Dealing with DOMS

Dealing with DOMS

For any regular gym goer this is something that you have all experienced at one time or another. Struggling to get off the sofa, being in agony going up or down stairs… these are all standard signs of DOMS.

What are DOMS?

Every athlete, regardless of their level of fitness, has experienced them. DOMS doesn’t care if you’re male, female, young or old, it’s coming for ya and there’s no escape!

I’m sure many of you are thinking what is DOMS? It stands for Delayed Onset Muscle Soreness. It happens when your muscles go through structural damage resulting in them becoming sore, losing strength, suffering decreased range of motion and neuromuscular function. More often than not, the pain occurs 24-72 hours after the activity and can last up to several days.

The symptoms often occur after performing any exercise you are unaccustomed to but can also come from pushing your body to the limits in whatever activity you are performing.

Research into the causes of DOMS dates back to the 1900s. Theories ranged, with the most popular one being that the build-up of Lactic acid in the muscles is what causes it. However, we now know that muscle lactate levels usually return to their normal values after 30-60 minutes of recovery.

What causes DOMS?

Subsequent research has allowed us to discover that DOMS is actually caused/influenced by a few variables including:

  • Damage to the muscle tissue and tendons through exercise
  • Your body’s inflammatory response to tissue/tendon or structural damage
  • A persons athletic conditioning (how used they are to exercise)
  • Age: young athletes as their conditioning is not fully developed and older athletes due to decreased recovery responses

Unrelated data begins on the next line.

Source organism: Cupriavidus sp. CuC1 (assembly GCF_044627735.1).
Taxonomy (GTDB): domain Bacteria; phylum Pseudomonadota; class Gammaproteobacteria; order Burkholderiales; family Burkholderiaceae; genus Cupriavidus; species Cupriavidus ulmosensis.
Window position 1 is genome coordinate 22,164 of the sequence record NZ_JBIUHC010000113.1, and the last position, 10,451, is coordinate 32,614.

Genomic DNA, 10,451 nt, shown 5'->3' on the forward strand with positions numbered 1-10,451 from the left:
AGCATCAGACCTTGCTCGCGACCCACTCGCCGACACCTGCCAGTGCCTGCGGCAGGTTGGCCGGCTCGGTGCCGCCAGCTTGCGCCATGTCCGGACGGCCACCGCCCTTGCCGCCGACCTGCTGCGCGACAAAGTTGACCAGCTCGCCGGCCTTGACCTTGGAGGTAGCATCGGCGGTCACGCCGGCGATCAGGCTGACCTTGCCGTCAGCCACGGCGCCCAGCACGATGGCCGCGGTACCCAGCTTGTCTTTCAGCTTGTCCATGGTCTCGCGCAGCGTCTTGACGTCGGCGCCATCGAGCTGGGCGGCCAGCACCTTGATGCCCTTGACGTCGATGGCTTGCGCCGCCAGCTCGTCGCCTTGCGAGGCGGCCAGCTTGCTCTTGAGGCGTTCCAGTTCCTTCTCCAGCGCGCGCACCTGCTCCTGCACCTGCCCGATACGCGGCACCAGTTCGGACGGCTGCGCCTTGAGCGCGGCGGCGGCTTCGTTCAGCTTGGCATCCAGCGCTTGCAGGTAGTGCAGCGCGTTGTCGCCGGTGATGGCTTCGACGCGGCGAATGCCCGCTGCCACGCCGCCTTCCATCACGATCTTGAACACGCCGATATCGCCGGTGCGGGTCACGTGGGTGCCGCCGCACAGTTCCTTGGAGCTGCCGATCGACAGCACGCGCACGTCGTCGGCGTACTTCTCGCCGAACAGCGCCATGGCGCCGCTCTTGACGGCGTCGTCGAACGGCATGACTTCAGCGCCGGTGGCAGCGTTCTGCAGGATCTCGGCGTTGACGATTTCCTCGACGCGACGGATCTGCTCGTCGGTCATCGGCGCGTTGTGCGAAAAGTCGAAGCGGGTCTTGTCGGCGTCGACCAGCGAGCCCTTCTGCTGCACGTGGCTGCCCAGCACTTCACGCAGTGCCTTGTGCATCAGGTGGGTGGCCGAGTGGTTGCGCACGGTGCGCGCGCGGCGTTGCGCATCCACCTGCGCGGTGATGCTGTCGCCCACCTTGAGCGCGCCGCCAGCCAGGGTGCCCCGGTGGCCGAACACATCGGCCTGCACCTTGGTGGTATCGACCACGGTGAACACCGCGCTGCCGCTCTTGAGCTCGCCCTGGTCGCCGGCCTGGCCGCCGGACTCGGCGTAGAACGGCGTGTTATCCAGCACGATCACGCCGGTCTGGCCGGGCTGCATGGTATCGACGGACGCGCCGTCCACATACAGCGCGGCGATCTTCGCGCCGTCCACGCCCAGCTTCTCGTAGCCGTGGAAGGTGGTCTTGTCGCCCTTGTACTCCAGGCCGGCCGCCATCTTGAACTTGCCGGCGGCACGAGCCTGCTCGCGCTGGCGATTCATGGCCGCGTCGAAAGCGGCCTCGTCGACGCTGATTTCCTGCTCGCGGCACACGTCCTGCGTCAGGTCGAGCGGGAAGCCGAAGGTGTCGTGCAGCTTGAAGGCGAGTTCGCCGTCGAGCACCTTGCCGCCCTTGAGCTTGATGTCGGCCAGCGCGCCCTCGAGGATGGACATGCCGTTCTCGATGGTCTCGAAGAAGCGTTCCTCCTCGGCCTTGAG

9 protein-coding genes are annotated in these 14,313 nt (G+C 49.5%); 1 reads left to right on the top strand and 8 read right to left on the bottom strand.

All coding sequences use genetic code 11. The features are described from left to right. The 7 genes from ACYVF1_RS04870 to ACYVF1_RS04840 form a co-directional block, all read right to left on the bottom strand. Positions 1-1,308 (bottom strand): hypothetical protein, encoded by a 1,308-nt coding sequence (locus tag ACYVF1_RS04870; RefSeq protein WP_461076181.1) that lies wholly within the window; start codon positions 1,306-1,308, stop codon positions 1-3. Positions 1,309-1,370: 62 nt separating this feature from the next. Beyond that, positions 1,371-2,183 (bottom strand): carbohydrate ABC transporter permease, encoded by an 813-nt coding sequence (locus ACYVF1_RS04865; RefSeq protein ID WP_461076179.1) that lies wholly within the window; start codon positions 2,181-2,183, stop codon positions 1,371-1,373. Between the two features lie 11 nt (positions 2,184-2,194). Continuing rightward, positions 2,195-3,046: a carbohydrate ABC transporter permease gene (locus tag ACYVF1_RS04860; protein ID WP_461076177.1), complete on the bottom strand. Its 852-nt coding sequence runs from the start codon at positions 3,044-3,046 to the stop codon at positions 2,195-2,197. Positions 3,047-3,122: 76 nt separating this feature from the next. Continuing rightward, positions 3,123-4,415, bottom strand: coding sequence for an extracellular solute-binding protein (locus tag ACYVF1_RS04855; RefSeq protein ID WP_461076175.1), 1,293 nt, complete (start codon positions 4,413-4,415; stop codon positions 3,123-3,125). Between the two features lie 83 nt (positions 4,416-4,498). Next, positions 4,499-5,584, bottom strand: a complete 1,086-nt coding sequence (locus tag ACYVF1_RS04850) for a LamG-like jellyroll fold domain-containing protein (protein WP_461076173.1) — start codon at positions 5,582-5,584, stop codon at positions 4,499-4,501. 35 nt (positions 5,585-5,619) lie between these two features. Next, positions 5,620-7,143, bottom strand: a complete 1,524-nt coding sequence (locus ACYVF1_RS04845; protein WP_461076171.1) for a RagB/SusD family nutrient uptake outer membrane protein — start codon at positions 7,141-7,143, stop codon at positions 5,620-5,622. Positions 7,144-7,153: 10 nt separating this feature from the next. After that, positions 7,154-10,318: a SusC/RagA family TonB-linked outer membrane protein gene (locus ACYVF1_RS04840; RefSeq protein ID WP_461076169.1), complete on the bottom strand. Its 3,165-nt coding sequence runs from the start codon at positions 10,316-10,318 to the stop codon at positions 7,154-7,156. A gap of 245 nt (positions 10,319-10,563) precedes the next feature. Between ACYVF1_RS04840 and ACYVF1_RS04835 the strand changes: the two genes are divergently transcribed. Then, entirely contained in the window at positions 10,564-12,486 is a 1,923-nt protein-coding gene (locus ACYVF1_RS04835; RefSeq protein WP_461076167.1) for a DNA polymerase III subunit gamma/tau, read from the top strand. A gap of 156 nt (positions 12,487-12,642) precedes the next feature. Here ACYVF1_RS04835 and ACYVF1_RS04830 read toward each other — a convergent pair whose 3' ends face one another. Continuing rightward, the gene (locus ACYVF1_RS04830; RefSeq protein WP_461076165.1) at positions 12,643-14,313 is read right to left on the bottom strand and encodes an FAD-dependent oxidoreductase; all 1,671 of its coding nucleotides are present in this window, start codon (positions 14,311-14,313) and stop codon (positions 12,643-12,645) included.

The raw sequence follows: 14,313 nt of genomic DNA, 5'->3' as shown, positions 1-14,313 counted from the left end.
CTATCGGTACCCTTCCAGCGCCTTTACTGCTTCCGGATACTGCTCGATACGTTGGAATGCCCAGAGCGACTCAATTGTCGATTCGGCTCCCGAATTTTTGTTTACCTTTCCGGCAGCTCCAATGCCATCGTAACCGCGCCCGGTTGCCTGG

How to prevent DOMS

With a better understanding of the underlying causes of DOMS it is possible to implement preventable strategies.

There have been various studies into the best strategies to reduce DOMS and one, which I personally would never use, would be the use of non-steroidal anti-inflammatory drugs (NSAIDS) such as Aspirin and Ibuprofen. There has been some evidence to show taking these can have an effect on pain relief but it is only temporary and will not speed the recovery process.

Warm up

A main recommendation I would give is to properly warm up. Increased muscle temperature results in a reduction in muscle or connective tissue viscosity, a higher resistance of muscle tissue to tearing and increased muscle elasticity.

So, perform a general warm up (5 mins cycling, rowing, jogging, etc) then move on to dynamic stretching for 15-20 minutes. If doing weight training, I would then perform some warm up exercises and gradually increase the resistance/intensity into the workout.

Active recovery

Other research has shown that one of the most effective ways to alleviate the pain is through performing more exercise. For this reason, I will often have an “active recovery” day where I will perform some light cardio or weights in order to loosen off my muscles, increase blood flow and aid in the recovery process.

There are many other theories on ways to further reduce DOMS including stretching, ice baths, sports massage, yoga, etc. Nothing, however, has proven 100% successful, so it is best to try a few things and see what works for you.

At the end of the day, DOMS will calm down and go away with adequate rest and recovery so, as I always say, listen to your body and avoid any vigorous activity that increases the pain. If you’re like me, you’ll love the feeling of DOMS as you know you’ve had a great workout and can’t wait to do it all over again.

Thanks for reading!

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